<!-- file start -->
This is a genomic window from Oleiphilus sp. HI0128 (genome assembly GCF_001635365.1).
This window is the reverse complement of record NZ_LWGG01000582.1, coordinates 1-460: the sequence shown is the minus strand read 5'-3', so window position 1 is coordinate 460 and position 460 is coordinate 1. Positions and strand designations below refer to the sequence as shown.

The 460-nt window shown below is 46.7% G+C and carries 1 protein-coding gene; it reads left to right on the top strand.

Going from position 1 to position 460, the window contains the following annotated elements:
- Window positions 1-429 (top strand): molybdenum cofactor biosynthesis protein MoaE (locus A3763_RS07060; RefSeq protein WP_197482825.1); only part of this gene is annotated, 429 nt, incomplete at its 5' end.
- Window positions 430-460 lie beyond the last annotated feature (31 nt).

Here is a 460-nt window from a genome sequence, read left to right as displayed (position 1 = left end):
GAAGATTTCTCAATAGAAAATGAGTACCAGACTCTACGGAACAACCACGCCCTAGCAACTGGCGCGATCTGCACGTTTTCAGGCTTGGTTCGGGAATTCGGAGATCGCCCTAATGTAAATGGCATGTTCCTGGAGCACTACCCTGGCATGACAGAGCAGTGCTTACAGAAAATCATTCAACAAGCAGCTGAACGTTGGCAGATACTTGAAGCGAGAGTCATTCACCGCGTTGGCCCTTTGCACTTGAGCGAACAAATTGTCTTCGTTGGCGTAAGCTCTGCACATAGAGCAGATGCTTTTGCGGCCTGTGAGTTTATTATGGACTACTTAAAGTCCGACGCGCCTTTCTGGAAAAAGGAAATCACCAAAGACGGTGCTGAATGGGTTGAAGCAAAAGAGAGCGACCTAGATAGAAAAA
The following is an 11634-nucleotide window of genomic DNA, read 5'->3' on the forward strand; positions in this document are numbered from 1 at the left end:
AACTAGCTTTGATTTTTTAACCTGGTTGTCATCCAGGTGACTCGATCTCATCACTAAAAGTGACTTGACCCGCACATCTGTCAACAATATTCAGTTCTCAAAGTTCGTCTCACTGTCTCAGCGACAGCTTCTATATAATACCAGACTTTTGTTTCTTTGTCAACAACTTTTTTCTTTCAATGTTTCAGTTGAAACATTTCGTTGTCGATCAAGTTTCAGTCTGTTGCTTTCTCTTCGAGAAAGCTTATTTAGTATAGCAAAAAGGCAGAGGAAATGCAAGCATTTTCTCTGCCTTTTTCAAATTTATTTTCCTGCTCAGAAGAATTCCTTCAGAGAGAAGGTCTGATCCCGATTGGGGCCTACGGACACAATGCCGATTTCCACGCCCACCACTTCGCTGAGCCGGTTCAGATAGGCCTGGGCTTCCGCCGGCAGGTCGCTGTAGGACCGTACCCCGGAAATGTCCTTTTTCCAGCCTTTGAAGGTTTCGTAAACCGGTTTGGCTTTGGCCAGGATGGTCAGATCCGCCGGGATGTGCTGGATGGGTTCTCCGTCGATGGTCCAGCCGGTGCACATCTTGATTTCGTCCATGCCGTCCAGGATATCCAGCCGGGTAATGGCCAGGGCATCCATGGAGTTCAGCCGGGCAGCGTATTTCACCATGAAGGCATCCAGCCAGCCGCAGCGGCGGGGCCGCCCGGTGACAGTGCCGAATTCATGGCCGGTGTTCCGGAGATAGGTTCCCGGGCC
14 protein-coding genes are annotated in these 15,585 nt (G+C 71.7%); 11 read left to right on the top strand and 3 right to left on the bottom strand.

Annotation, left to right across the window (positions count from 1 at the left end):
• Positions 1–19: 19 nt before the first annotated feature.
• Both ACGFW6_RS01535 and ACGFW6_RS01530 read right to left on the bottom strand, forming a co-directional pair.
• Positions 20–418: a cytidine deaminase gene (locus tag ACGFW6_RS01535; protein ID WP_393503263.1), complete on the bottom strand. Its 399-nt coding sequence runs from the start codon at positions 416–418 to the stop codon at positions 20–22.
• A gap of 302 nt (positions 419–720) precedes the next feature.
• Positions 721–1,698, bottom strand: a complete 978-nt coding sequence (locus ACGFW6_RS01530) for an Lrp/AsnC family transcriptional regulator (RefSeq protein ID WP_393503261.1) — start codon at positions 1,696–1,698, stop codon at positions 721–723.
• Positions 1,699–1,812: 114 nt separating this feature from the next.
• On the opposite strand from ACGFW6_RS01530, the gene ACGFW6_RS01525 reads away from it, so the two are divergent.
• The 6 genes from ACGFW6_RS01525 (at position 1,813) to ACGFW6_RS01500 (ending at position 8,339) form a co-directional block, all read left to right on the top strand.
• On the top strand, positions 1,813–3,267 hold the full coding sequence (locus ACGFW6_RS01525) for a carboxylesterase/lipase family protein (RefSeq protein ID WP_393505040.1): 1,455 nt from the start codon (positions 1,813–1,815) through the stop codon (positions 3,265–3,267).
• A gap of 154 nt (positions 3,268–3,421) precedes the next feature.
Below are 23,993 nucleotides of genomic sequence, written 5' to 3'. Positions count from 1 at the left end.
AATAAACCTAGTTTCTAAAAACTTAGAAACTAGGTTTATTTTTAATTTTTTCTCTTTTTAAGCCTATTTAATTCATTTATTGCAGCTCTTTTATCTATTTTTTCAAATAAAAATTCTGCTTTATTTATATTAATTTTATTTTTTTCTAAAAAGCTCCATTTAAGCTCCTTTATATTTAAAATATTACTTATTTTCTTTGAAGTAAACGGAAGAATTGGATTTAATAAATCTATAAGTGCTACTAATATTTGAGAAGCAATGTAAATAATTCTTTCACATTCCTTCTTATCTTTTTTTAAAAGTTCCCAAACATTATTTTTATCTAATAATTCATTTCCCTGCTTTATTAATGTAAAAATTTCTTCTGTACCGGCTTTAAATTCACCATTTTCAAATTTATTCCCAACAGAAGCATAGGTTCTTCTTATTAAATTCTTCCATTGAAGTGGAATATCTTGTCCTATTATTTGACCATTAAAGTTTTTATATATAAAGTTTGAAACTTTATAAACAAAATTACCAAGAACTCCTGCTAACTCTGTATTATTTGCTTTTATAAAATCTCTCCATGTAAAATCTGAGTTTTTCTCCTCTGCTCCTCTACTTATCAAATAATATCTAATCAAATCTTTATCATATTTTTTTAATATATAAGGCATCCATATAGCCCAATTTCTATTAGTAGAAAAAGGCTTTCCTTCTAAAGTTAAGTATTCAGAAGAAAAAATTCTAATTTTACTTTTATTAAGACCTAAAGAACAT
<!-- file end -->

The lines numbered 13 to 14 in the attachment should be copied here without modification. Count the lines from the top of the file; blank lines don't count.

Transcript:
• Positions 1–19: 19 nt before the first annotated feature.
• Both ACGFW6_RS01535 and ACGFW6_RS01530 read right to left on the bottom strand, forming a co-directional pair.